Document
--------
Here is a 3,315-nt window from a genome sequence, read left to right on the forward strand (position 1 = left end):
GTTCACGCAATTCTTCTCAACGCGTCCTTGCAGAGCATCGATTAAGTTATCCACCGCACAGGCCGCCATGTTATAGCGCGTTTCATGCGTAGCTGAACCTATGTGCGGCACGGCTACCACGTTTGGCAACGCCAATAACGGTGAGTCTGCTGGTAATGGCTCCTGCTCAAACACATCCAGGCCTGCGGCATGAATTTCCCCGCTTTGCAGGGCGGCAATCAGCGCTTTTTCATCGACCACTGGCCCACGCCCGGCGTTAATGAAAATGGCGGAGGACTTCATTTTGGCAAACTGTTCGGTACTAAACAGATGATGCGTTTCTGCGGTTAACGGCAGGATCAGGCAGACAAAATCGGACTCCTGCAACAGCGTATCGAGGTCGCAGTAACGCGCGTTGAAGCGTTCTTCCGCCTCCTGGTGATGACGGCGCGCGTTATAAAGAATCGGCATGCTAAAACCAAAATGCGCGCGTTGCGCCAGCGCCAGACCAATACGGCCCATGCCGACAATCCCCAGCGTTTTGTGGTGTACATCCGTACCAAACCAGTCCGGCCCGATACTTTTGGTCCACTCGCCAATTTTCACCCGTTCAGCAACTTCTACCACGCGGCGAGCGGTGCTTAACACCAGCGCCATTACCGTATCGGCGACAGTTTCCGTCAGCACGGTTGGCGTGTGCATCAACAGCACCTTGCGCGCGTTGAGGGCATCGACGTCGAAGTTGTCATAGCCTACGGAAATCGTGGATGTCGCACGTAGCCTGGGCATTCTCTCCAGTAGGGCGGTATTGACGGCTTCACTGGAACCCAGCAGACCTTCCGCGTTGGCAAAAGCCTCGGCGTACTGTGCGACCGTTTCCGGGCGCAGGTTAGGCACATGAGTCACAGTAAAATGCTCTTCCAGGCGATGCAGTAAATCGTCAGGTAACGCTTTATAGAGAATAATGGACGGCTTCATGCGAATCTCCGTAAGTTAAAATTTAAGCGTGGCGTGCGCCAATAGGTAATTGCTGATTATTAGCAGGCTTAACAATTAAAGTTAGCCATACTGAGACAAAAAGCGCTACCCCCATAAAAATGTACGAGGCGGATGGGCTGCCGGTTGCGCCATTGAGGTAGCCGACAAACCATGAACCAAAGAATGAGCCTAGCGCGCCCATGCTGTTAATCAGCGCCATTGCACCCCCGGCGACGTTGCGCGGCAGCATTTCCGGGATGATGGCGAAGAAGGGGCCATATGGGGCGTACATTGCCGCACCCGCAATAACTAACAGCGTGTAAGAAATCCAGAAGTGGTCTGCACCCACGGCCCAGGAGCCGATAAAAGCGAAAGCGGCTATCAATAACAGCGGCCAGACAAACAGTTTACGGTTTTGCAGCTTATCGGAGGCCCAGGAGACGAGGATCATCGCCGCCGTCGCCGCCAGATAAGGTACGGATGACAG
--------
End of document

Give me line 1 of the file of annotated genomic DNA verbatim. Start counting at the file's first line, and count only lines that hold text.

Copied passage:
Here is a 3,315-nt window from a genome sequence, read left to right on the forward strand (position 1 = left end):